In consequence of what has fallen from the hon. Member for Roscommon (Mr. F. French), I wish to say one word. The hon. Member made use of the word ',we," and said the reason we left the House was that the question was not put. Now, whether the question was put or not, makes no difference to me. I knew what the question was whenever it might be put, and I wish to state in my place that I left the House, and I believe I was the first Irish Member outside the House, because I did not believe the Motion of the hon. Member for Clonmel to be one worthy of any notice whatever.


I must remind the hon. Member that there is no question before the House.


I move that the House do now adjourn.


The rules of the House having been clearly stated, I beg to move that you, Sir, do now leave the chair.


I am about; to move that this House do now adjourn. There is no Member who would have recorded his vote on the main question with regard to the extension of the income tax to Ireland more readily than myself. But I left the House under the impression that the hon. Member for New Ross would be called upon to speak. I was aware, also, that not less than twenty Irish Members intended to address the House on the subject. I could not for one moment imagine that the question would have been put without giving ample time for discussion. I merely wish to set myself right with my friends in Ireland, and more particularly with my constituents, who are more interested in the subject than any other constituency in Ireland. [Much confusion and interruption prevailed throughout, the discussion.]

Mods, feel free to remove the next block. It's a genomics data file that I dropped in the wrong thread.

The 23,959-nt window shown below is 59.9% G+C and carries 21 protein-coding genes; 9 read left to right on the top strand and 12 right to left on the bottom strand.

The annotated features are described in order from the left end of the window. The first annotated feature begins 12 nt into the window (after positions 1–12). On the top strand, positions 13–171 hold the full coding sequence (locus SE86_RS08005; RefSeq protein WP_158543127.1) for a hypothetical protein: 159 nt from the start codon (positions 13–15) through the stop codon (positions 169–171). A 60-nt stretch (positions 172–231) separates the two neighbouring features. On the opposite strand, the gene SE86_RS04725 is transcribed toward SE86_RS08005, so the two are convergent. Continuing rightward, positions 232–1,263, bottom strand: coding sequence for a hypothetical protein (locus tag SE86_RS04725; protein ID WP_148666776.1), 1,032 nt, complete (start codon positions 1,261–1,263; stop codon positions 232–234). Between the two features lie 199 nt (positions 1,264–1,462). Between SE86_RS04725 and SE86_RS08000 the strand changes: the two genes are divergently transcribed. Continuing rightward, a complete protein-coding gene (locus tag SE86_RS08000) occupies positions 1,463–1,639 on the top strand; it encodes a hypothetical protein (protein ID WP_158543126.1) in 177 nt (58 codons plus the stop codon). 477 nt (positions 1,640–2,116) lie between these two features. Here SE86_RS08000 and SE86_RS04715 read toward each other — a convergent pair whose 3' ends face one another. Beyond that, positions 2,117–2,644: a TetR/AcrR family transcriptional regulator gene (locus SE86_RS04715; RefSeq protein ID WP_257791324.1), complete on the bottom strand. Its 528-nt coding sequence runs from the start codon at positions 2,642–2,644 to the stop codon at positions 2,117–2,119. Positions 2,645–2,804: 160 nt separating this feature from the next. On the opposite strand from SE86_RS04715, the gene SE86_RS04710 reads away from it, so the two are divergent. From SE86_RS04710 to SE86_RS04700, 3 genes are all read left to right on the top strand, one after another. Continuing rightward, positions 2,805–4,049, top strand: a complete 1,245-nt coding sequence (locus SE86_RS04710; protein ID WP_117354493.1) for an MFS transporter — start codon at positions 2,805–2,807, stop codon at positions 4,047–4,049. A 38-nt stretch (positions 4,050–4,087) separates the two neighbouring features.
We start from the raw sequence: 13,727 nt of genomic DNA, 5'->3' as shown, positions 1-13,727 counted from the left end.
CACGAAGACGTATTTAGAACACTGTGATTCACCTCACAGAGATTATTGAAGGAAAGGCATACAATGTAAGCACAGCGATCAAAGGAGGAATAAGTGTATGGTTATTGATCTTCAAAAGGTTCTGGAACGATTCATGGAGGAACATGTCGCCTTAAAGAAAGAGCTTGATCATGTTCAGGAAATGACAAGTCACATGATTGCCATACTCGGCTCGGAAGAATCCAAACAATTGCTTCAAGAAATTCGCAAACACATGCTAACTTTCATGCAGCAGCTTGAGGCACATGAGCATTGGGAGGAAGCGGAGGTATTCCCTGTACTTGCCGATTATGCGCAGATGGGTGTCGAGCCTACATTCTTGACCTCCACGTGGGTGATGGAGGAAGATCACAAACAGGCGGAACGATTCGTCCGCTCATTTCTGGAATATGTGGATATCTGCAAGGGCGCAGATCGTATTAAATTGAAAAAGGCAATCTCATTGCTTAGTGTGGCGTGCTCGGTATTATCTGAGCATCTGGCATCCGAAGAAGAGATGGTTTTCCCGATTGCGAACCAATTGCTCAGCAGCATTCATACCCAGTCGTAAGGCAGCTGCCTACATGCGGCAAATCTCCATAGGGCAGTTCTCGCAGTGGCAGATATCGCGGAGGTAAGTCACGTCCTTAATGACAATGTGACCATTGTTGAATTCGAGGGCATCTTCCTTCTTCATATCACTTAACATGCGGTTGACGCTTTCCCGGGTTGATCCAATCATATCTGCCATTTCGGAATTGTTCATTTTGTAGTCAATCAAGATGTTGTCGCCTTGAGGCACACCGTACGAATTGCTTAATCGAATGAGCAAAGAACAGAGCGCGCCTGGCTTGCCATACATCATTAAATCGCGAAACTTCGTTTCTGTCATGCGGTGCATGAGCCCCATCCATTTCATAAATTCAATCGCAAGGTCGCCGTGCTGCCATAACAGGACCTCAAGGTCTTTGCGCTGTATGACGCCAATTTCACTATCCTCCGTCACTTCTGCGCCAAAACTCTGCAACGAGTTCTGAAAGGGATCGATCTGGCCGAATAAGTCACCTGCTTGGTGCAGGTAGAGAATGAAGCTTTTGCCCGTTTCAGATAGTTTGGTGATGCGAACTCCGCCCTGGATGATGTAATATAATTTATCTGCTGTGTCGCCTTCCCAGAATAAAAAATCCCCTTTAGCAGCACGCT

I hope I have never been ashamed of expressing my opinion and voting conscientiously. I must say that on this occasion, amidst the confusion which prevailed, it was impossible for any Member to go out of the House at all; at least I could not. I would not vote with Her Majesty's Government, because I have always been apposed to the income tax in every shape. But I do say, that, although I do not sanction the income tax at all in any shape or in any way, I confess, if I had been in my place, I should have said that I do think, under existing circumstances, and considering the conduct of the Irish Members, they deserve to be called upon to pay a treble income tax. I could not conscientiously vote with the Government. If I could have helped myself, I would not have voted at all. But it was morally impossible to get out of the House. I rose to say that I am amongst those Members who could not hear the Chairman put the question. So far as I am concerned, I would saddle the Irish Members with the income tax ten times over.